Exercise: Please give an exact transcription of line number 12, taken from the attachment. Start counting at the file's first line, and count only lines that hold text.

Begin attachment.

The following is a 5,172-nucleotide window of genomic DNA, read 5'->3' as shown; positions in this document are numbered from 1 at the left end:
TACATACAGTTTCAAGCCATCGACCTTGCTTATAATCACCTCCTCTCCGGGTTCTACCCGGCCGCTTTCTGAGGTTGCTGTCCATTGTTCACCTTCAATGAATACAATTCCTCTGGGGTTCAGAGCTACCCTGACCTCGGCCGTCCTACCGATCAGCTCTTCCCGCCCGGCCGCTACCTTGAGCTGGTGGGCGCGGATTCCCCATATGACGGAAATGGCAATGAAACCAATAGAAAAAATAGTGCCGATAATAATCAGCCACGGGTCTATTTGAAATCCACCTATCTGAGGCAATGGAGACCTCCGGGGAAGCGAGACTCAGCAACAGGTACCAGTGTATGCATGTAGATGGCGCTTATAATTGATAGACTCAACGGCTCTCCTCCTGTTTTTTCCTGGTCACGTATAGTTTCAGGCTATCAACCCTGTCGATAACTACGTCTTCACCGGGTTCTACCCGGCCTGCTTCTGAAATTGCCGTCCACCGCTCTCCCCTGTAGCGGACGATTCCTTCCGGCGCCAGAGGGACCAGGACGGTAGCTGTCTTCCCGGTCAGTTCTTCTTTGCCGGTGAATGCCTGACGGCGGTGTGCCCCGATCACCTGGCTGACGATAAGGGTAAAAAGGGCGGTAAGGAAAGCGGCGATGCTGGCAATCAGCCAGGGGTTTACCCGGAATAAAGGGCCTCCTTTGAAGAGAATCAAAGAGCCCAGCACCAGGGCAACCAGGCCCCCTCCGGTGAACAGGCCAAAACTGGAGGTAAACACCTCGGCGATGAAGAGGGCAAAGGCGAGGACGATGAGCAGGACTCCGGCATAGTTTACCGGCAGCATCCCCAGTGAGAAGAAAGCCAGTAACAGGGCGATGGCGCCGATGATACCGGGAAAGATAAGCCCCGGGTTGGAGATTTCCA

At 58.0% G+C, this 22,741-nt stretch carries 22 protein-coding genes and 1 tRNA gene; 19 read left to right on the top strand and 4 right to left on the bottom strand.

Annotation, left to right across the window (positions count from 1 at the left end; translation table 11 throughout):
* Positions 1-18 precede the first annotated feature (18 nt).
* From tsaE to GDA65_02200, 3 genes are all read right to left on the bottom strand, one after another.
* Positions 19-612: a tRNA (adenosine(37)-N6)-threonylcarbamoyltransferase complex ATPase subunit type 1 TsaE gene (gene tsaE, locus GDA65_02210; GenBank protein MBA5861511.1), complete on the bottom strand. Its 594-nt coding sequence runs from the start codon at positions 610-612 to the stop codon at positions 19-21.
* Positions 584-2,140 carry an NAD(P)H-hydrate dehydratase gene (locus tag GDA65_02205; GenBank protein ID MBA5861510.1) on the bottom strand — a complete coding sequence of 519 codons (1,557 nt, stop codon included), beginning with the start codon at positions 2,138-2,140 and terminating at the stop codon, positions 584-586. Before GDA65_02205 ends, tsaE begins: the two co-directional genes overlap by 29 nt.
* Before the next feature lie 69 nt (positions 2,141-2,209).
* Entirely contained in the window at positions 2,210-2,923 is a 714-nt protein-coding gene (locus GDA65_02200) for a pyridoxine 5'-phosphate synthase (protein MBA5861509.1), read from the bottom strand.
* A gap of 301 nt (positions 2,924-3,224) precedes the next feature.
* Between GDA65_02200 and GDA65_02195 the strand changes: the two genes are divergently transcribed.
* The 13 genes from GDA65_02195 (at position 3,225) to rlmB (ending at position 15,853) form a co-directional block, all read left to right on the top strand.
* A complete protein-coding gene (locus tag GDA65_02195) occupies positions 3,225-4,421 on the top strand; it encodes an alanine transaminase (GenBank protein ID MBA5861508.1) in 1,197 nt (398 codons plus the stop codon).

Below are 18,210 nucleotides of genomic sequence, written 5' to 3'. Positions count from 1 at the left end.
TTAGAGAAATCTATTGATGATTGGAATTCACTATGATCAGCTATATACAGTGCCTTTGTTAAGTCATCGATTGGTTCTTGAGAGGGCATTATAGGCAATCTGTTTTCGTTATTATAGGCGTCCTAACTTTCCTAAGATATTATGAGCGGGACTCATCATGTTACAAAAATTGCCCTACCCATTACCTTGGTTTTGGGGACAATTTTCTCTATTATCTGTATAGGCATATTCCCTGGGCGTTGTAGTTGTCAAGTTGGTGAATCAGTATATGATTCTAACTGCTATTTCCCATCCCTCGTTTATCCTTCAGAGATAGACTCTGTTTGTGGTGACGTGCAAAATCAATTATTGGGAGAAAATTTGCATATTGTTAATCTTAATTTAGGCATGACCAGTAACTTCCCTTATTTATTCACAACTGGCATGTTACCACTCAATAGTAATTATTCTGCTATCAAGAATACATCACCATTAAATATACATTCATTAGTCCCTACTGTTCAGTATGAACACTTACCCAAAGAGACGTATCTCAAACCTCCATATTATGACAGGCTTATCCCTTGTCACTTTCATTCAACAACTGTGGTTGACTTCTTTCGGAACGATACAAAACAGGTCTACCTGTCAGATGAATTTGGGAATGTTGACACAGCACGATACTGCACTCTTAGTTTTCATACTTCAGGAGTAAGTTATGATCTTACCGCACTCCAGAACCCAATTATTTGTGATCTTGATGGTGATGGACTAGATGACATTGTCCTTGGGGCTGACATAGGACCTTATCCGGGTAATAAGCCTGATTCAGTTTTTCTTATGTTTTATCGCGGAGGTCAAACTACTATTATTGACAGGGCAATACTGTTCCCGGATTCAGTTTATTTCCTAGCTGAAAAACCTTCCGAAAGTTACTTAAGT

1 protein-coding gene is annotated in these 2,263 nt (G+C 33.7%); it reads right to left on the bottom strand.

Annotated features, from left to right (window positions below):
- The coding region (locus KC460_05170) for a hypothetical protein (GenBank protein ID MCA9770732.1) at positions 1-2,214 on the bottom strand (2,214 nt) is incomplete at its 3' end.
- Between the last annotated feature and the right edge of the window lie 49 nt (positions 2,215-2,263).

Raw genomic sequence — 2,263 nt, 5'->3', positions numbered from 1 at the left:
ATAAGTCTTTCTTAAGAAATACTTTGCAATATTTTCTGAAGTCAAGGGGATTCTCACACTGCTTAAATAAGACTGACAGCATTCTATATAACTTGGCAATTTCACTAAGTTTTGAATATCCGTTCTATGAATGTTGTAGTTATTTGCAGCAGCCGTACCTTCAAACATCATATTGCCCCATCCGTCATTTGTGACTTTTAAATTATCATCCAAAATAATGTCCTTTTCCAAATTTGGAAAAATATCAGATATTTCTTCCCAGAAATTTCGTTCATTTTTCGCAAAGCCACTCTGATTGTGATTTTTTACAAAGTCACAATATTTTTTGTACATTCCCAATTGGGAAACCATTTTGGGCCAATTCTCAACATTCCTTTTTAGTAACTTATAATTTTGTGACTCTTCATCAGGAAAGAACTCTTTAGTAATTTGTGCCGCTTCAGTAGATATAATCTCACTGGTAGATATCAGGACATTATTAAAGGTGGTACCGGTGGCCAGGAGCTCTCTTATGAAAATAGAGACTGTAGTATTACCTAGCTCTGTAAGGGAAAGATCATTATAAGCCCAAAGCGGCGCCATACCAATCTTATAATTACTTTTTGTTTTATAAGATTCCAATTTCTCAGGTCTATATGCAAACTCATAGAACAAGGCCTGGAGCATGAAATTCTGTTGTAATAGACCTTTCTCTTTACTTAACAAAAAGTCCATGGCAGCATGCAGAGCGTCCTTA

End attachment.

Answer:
* Between GDA65_02200 and GDA65_02195 the strand changes: the two genes are divergently transcribed.